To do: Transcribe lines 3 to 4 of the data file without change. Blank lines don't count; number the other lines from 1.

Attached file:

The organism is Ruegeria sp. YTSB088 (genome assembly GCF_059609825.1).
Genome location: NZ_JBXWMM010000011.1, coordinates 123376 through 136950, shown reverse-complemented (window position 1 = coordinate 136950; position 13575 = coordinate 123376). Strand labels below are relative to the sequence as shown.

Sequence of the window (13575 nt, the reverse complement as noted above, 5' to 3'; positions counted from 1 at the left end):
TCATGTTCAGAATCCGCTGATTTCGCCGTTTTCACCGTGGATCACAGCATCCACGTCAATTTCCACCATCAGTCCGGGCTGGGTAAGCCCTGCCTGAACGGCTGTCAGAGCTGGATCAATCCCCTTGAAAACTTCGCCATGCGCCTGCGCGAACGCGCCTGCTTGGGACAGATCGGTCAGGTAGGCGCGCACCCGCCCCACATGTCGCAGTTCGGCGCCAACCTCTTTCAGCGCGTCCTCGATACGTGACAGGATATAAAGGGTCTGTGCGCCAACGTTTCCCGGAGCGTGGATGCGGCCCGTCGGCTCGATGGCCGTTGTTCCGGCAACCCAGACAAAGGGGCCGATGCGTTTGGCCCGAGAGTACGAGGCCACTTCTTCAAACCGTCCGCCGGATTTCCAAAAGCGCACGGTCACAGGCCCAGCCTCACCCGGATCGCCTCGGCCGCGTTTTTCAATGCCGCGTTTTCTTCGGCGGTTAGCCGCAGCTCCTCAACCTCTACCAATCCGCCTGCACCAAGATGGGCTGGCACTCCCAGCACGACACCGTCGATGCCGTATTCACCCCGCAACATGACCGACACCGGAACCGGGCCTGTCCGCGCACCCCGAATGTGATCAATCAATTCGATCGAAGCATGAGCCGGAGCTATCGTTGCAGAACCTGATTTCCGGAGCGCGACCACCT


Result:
Sequence of the window (13575 nt, the reverse complement as noted above, 5' to 3'; positions counted from 1 at the left end):
TCATGTTCAGAATCCGCTGATTTCGCCGTTTTCACCGTGGATCACAGCATCCACGTCAATTTCCACCATCAGTCCGGGCTGGGTAAGCCCTGCCTGAACGGCTGTCAGAGCTGGATCAATCCCCTTGAAAACTTCGCCATGCGCCTGCGCGAACGCGCCTGCTTGGGACAGATCGGTCAGGTAGGCGCGCACCCGCCCCACATGTCGCAGTTCGGCGCCAACCTCTTTCAGCGCGTCCTCGATACGTGACAGGATATAAAGGGTCTGTGCGCCAACGTTTCCCGGAGCGTGGATGCGGCCCGTCGGCTCGATGGCCGTTGTTCCGGCAACCCAGACAAAGGGGCCGATGCGTTTGGCCCGAGAGTACGAGGCCACTTCTTCAAACCGTCCGCCGGATTTCCAAAAGCGCACGGTCACAGGCCCAGCCTCACCCGGATCGCCTCGGCCGCGTTTTTCAATGCCGCGTTTTCTTCGGCGGTTAGCCGCAGCTCCTCAACCTCTACCAATCCGCCTGCACCAAGATGGGCTGGCACTCCCAGCACGACACCGTCGATGCCGTATTCACCCCGCAACATGACCGACACCGGAACCGGGCCTGTCCGCGCACCCCGAATGTGATCAATCAATTCGATCGAAGCATGAGCCGGAGCTATCGTTGCAGAACCTGATTTCCGGAGCGCGACCACCT